To disguise this whole Ninety Eighty-Four nightmare, they started to pick on the easy target: the women and the minorities (China is getting more and more misogynistic as a result of the government trying to control their male population through encouraging them to control the female population through “chinese tradition family value” but that’s another story).
Last year, the chinese government arrested a woman who is a famous yaoi/BL novel writer named 天一 and sentenced her 10 years in jail for “selling obscene publications” and “illegal publication” (she’s not the only BL writer who got arrested. Meanwhile, multiple cases where men raped women only get about 2 years of jail time in China). It’s a warning to anyone who want to publish anything that’s “not approved” by the government that they can literally ruin you.
Just recently the chinese government “contacted” website owners of one of their largest romance/yaoi/slash fiction sites
and announced that for now on, for the sake of a Clean Society, they can’t write anything that’s slightly “obscene”. No sex scene, no sexual interaction, they can’t even write any bodily interaction below neck (I’m not kidding here).
But that’s not their actual goal. They also listed other restriction such as: can’t write anything that’s about the government, the military, the police, “sensitive history”, “race problems”, which is… you basically can’t write anything that might be used as a tool to criticize the government (as many novels did).
This recent development really hurt the chinese fanfic writers. They can’t write anything without the fear of being put on the guillotine by the government to show their control. Most of them don’t even think that deep politically, they just want to write slash fictions. But there are no platform safe in China, that’s why the sudden influx of chinese users to AO3.
I bet it won’t be long before AO3 got banned in China, but until then, be a little bit patient to them. As much as I hate the chinese government, I pity their people.
I’m crying so loud…As a Chinese, you don’t know how your kindness meant to us. When I’m young, I read 1984, and I thought this story is so unrealistic, but now, it’s getting tougher and tougher for fanfic and the writer in China. Thank you ao3. Thank you for the people who care about Chinese people. (hope I didn’t spell anything wrong)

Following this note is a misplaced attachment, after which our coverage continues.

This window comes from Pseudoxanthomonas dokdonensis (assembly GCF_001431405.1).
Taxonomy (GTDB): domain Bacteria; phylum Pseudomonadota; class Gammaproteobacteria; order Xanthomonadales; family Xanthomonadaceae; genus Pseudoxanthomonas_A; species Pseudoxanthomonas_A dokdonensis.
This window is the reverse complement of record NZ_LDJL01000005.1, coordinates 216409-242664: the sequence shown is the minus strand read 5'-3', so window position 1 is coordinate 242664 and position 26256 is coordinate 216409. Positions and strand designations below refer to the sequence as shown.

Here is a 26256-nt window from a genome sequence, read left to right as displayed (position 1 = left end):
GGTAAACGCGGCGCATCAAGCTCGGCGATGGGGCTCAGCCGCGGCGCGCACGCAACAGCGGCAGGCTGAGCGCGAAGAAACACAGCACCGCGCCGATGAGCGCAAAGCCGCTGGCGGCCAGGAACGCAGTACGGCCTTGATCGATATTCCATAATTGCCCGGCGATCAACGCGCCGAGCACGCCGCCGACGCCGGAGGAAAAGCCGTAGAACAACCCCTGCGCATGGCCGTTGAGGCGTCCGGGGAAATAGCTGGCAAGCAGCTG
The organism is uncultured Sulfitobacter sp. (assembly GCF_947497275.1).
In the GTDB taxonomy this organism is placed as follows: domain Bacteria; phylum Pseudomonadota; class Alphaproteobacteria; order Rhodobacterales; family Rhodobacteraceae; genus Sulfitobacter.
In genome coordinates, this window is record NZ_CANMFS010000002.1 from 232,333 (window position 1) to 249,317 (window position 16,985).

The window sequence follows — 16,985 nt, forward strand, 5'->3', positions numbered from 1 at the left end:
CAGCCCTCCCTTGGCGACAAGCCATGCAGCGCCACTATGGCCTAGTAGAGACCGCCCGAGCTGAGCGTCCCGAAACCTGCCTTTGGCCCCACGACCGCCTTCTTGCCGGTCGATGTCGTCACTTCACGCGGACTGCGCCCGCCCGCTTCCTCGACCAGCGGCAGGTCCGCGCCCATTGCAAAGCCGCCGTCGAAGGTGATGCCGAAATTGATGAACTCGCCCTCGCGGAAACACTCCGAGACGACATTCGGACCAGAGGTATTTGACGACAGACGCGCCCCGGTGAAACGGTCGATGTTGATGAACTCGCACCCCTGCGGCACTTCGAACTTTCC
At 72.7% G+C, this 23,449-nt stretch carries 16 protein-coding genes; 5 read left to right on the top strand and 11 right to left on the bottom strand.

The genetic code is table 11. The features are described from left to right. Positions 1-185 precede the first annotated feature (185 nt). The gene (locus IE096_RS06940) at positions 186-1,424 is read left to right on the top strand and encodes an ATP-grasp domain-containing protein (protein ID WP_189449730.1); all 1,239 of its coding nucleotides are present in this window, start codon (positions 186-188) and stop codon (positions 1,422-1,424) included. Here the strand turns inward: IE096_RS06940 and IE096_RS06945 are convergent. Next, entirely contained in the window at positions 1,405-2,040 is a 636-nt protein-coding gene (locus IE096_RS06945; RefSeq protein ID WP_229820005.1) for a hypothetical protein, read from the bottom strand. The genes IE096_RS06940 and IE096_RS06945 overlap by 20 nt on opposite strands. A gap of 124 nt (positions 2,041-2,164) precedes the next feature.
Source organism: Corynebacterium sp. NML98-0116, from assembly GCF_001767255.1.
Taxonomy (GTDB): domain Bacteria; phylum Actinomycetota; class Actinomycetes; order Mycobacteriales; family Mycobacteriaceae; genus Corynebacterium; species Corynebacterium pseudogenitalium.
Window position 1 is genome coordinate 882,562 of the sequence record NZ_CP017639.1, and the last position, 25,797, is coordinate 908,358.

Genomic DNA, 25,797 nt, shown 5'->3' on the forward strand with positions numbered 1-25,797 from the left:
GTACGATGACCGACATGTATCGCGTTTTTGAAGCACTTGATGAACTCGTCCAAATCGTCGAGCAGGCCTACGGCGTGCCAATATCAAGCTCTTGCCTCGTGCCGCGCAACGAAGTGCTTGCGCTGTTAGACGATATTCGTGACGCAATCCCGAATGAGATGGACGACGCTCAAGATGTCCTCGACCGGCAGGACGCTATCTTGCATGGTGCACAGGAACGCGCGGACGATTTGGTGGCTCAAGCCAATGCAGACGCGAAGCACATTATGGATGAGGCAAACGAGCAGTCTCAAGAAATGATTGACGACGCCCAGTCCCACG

Hi everyone! As much as I poke fun at ao3 culture on this blog, I love the platform and the community and I’m glad that it can function as a refuge for Chinese fans, both writers and readers.So followers! I encourage you all to be welcoming and helpful to Chinese fans joining us on ao3 and to be patient as the platform figures out how to integrate them. If any of you are Chinese speakers and are inclined to volunteer with ao3, I’m sure that would be appreciated. As for the rest of us, let’s remember that ao3 exists as a sanctuary for our community, especially exactly those parts of it that are most at risk under Chinese censorship (lgbt+ content, explicit fics, etc.) and let’s take this opportunity to be grateful that our community has worked together so well for so long in order to create this sanctuary. I’m delighted that that effort can now be helpful to Chinese fans facing censorship, and I’m excited to see how Chinese fans and fan culture will interact and co-create with English speaking fandom.And with that, I’m off to slip ao3 an extra 10 dollars.